Mollie Taylor: It's not a new game, but I revisited Final Fantasy 13 a few months ago and was genuinely floored by how good it still looks. Say what you will about that game (and its shoddy PC port), but I've always been a fan and the graphics have held up fantastically over a decade later. Irritatingly, my external hard drive with all my capture packed up recently, because I ended up taking a butt-ton of gorgeous screenshots. Each character is so visually interesting and areas like the Sunleth Waterscape and Nautilus are still a joy to look at. Seriously, just go and look at how pretty it is!
Jacob Ridley: In recent memory, it has to be Assassin's Creed: Valhalla and Hunt: Showdown. I'm just a bit of a sucker for sunsets, and these two games do them incredibly well.
I will also say that I briefly played some of The Ascent and, like, damn. That game is gorgeous. I just haven't played enough of it yet to get the full wow factor, though.
Christopher Livingston: I was lucky enough to get a chance to play Dean Hall's upcoming survival game Icarus a few times before it goes into beta at the end of August, and it certainly is lovely in there. The landscapes are beautiful, the storms are terrifying, and when a lightning strike sets trees on fire the impulse isn't to run but to stand there staring at how awesome it looks. It's the sort of picturesque place where you want to settle down, build a cabin, do some fishing and hunting, and then rebuild your cabin because it caught on fire and burned down.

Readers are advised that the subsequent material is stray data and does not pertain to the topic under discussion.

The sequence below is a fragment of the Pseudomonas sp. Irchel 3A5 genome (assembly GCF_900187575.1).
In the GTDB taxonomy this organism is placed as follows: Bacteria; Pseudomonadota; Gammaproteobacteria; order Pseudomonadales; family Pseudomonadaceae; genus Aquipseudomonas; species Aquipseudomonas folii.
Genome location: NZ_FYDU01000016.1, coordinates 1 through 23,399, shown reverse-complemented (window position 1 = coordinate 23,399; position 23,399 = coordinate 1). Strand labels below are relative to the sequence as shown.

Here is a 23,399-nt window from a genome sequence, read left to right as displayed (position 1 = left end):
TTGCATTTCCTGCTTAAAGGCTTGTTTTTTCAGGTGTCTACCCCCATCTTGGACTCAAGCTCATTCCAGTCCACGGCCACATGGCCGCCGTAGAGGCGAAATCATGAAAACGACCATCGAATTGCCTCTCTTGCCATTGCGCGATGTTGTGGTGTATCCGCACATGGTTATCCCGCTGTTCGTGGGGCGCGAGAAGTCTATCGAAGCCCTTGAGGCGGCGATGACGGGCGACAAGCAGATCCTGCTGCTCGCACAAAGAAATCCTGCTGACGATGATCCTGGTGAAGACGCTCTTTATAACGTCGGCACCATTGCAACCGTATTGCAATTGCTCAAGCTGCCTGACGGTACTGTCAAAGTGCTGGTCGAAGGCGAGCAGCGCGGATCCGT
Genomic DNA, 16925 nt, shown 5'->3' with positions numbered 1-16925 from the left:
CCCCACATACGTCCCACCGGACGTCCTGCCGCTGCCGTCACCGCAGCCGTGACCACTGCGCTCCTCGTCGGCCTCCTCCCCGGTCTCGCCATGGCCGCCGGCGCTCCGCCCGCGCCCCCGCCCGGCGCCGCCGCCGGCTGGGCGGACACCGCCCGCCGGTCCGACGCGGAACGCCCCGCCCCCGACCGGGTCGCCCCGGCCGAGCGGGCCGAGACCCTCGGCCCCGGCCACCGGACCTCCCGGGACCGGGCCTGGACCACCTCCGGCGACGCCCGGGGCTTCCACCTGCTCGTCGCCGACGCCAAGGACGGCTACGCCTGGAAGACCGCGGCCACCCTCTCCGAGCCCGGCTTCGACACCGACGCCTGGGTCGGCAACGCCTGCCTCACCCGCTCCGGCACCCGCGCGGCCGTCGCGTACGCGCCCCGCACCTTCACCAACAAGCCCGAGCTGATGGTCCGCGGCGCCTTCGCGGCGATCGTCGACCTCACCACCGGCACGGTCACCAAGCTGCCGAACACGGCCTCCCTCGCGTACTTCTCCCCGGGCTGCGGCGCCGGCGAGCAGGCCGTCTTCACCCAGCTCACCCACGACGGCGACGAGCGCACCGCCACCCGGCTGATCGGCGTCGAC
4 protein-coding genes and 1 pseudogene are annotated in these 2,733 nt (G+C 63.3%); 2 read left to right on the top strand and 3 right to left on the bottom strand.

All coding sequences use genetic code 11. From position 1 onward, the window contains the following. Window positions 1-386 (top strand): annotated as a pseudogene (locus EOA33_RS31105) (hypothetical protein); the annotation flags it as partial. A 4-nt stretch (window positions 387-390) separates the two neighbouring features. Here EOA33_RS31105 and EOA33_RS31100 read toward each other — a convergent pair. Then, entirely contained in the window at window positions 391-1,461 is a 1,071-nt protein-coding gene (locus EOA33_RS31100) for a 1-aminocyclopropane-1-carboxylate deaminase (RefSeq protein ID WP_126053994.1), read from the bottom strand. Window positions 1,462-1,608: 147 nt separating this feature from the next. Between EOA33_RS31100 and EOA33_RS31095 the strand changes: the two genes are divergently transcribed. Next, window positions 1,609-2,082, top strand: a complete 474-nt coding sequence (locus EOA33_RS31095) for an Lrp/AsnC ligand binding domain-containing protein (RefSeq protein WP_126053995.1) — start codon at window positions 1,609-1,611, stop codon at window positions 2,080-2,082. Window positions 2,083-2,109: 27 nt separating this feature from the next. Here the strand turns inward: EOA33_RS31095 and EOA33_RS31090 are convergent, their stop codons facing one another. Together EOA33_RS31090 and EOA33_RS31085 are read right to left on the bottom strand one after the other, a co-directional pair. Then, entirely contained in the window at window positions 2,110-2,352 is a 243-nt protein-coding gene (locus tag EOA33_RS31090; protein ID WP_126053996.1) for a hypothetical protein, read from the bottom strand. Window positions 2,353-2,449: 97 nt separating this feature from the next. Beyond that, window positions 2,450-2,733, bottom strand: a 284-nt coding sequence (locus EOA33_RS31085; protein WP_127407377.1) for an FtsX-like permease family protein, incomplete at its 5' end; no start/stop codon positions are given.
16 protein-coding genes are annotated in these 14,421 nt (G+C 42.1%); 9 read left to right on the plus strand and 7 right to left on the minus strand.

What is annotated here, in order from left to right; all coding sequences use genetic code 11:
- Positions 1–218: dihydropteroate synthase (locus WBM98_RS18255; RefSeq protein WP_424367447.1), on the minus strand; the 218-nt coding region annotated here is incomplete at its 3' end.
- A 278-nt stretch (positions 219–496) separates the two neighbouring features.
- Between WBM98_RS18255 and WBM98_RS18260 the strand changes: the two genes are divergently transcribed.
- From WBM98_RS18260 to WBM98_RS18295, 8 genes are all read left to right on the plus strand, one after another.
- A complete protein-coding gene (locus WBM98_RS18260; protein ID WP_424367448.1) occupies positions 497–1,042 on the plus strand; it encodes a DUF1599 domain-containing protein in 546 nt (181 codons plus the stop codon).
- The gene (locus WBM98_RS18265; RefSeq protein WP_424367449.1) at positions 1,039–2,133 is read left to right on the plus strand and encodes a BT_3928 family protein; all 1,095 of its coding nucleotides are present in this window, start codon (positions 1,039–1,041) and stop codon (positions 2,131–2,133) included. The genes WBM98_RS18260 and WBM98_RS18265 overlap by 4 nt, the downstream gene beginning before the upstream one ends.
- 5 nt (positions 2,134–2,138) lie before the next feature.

Morgan Park: Hunt is underrated for a lot of reasons, but maybe the biggest crime against this gem is the little recognition it gets for being so damn beautiful. These are the people that made Crysis, so I shouldn't be too surprised, but Crytek's commitment to the tiniest details across its 19th-century guns and 1km X 1km maps is unprecedented in this type of game. It's easy to forget to stop and smell the roses in competitive FPSes, but Hunt's thick vegetation, swaying trees, and shambling meat monsters demand your attention. This has never been more true than in the game's latest map, De Salle, which finally moves past the Louisiana bayou setting and into a rocky, Fall-soaked region ripe with burning oranges and larger compounds.
Jody Macgregor: I didn't notice how long the cutscenes were in Death Stranding because I spent so much time being impressed by the faces. Also because you can pause the cutscenes whenever you want and go make a cup of tea, but the face thing definitely contributed. I haven't seem videogame characters emote like that since L.A. Noire, and this time I didn't have to ignore the fact nobody's hat fit their head.
Death Stranding has great-looking ordinary stuff, like the rocks you see up close when you take another tumble down a hillside, and the real wild stuff looks amazing too, like when a death whale from another dimension breaks through the oil-slick veil separating realities. It's good shit.